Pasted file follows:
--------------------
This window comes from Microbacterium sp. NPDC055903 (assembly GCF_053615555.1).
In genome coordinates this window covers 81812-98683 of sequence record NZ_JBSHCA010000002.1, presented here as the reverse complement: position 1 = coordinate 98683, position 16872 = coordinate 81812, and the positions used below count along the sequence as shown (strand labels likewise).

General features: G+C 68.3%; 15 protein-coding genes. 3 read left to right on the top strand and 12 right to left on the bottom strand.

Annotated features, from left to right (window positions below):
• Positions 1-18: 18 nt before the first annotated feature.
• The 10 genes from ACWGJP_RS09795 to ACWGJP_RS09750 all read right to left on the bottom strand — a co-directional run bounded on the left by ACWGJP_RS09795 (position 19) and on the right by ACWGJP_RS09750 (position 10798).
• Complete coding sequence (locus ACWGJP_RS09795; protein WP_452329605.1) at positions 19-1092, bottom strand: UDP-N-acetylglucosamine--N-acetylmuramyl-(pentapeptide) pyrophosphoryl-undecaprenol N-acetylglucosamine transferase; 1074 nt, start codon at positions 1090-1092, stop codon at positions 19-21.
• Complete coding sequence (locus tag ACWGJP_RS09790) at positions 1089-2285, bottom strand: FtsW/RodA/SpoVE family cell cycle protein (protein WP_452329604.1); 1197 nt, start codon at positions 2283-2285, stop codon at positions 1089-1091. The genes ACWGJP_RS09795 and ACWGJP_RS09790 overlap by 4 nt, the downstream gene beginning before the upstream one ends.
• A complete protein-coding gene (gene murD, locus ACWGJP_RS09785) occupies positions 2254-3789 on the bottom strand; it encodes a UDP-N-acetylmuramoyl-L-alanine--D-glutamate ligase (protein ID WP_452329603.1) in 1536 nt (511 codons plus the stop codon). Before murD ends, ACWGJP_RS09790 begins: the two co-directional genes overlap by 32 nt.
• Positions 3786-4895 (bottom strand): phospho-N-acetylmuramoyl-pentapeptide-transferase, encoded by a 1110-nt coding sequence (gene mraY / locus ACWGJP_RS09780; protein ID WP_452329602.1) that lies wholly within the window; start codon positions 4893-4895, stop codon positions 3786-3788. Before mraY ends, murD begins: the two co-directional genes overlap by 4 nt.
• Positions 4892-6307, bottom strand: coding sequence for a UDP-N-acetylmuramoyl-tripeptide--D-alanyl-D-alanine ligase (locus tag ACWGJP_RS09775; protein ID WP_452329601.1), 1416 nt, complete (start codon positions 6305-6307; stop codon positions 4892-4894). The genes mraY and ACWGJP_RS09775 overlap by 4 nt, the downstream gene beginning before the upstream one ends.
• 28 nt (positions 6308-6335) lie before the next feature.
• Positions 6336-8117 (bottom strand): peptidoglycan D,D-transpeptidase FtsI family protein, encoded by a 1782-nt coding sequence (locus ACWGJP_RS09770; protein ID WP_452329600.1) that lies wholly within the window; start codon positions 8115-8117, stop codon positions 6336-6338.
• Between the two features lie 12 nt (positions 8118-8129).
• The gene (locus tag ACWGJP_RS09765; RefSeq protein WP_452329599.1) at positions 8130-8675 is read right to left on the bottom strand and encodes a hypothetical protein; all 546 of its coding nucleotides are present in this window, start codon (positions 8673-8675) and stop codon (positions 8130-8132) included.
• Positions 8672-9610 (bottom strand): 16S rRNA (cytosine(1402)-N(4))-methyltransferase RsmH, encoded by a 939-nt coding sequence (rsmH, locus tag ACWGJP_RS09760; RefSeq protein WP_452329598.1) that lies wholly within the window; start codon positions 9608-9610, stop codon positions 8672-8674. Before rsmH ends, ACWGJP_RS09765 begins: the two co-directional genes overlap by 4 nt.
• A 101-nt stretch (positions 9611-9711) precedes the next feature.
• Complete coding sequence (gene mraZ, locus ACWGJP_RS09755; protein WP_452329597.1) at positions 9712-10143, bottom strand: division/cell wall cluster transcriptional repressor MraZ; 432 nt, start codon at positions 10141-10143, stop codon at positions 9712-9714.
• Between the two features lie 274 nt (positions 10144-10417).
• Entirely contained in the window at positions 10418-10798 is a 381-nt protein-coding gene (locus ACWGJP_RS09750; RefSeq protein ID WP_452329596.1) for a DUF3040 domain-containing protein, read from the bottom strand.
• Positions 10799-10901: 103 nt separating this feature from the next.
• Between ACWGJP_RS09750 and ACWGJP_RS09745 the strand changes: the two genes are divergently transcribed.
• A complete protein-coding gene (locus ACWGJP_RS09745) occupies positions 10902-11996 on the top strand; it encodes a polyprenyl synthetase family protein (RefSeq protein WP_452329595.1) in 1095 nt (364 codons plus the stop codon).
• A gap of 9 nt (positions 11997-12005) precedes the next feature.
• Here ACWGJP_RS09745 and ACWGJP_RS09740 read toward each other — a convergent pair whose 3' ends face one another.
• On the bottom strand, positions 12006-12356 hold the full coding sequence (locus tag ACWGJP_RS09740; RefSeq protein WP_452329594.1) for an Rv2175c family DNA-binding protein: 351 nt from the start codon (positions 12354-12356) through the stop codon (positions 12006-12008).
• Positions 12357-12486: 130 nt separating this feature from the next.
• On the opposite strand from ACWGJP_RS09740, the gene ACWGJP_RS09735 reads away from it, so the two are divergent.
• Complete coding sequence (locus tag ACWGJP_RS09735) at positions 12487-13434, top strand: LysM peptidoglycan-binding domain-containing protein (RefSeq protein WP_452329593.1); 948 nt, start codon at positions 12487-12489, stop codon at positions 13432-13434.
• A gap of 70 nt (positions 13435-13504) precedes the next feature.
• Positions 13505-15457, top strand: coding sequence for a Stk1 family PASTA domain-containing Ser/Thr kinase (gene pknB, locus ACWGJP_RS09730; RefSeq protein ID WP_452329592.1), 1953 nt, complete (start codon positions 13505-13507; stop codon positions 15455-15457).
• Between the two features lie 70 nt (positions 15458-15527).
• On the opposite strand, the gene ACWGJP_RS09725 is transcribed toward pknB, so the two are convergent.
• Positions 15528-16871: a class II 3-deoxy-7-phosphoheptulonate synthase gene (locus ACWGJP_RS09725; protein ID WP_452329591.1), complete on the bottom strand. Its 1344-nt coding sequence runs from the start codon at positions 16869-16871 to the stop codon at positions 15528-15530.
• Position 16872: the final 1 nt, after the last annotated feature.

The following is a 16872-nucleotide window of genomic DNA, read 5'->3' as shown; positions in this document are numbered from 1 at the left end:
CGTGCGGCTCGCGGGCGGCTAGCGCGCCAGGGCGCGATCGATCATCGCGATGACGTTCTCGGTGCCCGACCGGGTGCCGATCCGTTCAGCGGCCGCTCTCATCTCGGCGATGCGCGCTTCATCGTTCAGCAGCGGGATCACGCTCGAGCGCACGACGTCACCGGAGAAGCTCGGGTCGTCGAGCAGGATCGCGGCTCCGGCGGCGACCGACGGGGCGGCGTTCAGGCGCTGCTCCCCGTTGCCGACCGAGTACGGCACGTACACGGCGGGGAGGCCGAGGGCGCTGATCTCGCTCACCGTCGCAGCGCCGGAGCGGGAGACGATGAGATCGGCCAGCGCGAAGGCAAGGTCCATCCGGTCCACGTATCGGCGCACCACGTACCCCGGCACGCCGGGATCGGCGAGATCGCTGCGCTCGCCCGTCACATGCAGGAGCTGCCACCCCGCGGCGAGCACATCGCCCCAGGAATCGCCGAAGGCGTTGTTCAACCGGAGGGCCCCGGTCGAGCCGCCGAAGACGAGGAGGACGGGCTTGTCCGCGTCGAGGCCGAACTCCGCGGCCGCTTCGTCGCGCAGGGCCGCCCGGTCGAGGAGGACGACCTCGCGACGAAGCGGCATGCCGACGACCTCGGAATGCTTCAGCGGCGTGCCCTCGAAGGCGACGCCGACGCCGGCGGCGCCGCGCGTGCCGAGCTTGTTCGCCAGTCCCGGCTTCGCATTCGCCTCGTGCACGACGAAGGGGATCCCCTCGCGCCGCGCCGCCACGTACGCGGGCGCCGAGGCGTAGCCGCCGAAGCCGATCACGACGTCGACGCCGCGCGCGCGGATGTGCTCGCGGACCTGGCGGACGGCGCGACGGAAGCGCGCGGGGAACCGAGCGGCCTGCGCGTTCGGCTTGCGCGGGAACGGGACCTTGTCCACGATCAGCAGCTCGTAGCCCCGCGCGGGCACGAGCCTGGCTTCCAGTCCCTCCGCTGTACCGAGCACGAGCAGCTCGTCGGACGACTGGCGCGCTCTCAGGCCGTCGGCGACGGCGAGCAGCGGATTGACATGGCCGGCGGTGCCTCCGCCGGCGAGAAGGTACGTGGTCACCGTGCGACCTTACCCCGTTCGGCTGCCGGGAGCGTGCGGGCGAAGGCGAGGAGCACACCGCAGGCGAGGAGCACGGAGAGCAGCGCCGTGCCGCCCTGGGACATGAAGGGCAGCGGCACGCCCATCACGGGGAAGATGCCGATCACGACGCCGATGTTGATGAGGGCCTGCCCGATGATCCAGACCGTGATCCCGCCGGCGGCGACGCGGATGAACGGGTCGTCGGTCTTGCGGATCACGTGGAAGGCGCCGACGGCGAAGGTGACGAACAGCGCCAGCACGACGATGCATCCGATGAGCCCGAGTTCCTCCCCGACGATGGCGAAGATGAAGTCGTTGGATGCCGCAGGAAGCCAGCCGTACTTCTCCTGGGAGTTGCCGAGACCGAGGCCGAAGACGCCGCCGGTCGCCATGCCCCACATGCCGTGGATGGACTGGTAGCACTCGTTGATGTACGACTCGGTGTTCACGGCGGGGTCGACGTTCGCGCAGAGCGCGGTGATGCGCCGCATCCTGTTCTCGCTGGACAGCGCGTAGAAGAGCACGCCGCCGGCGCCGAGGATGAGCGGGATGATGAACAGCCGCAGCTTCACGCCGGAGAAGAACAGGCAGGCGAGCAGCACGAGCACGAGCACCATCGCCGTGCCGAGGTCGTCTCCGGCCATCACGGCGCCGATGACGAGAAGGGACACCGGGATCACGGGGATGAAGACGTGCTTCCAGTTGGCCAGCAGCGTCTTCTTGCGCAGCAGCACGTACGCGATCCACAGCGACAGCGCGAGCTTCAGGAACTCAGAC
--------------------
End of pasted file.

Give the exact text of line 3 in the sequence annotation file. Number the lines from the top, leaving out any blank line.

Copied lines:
General features: G+C 68.3%; 15 protein-coding genes. 3 read left to right on the top strand and 12 right to left on the bottom strand.